The 2018 USA midterms, widely billed as a referendum on the presidency of Donald Trump, saw voters make history by electing Rashida Tlaib and Ilhan Omar on the Democratic ballots as part of the wave of opposition that saw huge numbers of women running for public office.
In 2016 the one-time refugee became the first Somali-American elected to a state legislature in the USA when she won a seat in the Minnesota House from Minneapolis, which has a large Somali community.
Omar will not only be among the first Muslim women elected to Congress.
Jared Polis made history in Colorado as the first openly gay man to be elected governor in the U.S. An early cannabis proponent, Polis ran on a progressive platform and replaced incumbent John Hickenlooper, who had reached his term limit.
In 2008, she became the first Muslim woman to serve in the MI state legislature. Tlaib is the first Palestinian-American elected to Congress.
Tlaib supports the anti-Semitic BDS (Boycott, Divestment, and Sanctions) movement against the state of Israel, which seeks to delegitimize and eventually extinguish the Jewish state. "I can not wait to serve with you, inshallah", Omar, who also won her election, said on Twitter.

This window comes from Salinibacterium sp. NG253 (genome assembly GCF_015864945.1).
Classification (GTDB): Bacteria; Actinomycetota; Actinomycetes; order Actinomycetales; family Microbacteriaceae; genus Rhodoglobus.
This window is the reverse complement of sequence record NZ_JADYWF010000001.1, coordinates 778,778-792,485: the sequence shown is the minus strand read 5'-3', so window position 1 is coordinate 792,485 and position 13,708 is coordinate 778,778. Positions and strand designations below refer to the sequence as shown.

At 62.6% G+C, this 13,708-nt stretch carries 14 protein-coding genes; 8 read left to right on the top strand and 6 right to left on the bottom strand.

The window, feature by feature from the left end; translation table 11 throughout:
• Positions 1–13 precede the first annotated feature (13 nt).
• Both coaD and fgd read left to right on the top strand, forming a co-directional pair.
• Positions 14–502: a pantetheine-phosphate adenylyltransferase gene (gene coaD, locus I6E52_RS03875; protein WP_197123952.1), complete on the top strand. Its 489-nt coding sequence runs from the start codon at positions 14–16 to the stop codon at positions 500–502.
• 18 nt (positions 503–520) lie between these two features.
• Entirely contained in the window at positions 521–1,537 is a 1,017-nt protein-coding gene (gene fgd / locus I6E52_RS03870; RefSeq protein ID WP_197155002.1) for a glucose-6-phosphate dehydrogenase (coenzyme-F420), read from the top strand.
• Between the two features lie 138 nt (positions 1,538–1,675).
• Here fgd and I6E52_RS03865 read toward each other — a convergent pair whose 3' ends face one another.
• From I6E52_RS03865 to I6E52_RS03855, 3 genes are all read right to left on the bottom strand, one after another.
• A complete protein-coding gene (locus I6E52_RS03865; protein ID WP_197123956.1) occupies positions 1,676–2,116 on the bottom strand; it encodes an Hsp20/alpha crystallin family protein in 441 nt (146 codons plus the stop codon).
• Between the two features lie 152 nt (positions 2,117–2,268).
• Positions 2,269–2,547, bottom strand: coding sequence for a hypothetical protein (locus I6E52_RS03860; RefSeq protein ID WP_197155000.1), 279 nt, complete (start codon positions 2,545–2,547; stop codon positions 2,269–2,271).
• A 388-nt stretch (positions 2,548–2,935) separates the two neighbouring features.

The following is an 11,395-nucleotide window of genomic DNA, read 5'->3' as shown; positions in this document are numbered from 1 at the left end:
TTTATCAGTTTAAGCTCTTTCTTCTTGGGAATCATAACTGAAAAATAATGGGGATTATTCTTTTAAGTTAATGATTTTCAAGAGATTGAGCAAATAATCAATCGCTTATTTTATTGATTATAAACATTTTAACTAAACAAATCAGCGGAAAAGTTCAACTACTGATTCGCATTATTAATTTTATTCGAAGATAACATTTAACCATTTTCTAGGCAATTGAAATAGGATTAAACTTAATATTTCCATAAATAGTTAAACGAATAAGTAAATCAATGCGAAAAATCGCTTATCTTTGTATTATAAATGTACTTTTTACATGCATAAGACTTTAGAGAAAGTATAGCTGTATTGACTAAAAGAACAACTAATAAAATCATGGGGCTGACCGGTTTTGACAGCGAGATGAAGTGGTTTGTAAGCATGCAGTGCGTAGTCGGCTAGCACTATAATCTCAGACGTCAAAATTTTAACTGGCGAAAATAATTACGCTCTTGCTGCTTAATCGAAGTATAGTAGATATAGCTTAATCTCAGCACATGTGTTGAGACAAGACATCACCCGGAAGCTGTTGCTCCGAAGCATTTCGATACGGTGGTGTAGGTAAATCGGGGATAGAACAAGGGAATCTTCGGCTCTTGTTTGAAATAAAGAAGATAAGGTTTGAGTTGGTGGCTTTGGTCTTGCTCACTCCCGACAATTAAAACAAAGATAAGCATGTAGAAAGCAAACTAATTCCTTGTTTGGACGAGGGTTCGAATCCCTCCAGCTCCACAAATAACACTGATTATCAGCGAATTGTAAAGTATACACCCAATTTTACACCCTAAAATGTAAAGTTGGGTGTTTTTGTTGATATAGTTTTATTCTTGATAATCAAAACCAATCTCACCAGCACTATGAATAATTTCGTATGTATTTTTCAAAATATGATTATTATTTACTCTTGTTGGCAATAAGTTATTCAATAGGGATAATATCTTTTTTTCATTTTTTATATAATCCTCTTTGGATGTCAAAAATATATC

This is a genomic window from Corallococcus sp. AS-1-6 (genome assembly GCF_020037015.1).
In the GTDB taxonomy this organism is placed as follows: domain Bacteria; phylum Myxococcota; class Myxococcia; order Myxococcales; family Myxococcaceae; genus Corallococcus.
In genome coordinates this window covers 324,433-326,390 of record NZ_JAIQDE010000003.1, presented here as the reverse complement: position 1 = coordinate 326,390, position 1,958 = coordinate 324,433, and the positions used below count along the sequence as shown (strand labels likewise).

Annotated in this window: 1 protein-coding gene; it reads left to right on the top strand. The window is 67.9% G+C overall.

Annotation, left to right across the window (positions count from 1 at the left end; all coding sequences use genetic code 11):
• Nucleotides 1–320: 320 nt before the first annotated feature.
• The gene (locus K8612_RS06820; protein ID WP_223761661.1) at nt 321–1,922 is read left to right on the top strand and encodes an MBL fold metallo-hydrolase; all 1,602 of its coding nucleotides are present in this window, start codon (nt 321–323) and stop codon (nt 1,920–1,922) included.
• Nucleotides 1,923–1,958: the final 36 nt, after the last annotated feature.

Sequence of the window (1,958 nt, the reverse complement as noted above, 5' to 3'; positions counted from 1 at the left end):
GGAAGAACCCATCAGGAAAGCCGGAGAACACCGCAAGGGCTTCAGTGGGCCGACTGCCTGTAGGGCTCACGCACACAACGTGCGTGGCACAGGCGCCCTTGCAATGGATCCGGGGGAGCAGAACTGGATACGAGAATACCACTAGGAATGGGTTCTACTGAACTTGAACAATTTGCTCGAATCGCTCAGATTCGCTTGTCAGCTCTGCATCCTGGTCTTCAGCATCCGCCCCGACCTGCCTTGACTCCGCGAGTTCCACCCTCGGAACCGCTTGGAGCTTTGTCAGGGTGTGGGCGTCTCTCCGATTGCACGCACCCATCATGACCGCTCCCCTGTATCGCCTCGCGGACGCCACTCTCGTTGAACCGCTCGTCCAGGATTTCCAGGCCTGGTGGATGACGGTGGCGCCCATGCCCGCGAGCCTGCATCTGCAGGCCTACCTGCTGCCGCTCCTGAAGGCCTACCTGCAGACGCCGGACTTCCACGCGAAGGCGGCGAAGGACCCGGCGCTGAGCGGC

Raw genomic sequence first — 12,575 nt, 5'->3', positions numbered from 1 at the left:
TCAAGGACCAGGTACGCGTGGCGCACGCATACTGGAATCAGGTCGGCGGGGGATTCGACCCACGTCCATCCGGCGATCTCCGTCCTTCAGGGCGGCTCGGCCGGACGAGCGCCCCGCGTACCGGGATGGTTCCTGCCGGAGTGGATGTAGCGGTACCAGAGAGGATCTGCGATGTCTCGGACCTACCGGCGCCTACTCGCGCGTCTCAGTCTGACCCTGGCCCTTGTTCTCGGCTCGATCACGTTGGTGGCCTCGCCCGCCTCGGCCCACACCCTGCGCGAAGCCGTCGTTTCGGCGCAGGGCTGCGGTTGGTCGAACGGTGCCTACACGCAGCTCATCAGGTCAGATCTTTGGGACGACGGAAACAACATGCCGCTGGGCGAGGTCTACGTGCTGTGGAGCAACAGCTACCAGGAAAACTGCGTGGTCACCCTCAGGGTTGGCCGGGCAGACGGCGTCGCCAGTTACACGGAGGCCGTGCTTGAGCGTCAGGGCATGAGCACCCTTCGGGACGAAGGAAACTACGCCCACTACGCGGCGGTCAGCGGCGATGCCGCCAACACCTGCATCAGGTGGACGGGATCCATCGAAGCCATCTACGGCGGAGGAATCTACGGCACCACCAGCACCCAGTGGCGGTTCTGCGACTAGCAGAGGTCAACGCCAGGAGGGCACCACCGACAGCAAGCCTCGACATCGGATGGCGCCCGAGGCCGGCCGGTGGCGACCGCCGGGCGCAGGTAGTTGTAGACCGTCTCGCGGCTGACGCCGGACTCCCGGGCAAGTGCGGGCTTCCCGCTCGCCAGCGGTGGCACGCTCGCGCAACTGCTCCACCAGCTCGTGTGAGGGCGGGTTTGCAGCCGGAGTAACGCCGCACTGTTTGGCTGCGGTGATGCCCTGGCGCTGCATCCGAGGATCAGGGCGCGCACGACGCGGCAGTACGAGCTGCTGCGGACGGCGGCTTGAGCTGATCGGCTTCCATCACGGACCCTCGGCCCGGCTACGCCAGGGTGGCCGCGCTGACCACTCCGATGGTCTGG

The 2018 midterms were a historic night for women
Like Ocasio-Cortez, Pressley cast her election as part of a need for better representation in the era of the #MeToo movement. Cindy Hyde-Smith in a December runoff, could become the state's first black senator since Reconstruction.
Omar (D), 36, fled war-torn Somalia in the '90s and lived in a refugee camp before moving to the US.
A fighter who once heckled US President Donald Trump during a 2016 campaign stop in Detroit, she says she didn't run to make history as Muslim.
Joining Ms Tlaib in Congress will be Ilhan. She will also be the first Somali-American in Congress.
"We did this, together", she wrote on Twitter Tuesday night.
Omar was one of two Muslim women to win an election in Tuesday's midterms. This seat has been held by Democrats since 1963.
At a subcommittee hearing previous year, she lamented the policy positions that two veteran State Department diplomats had been required to present as representatives of the Trump administration.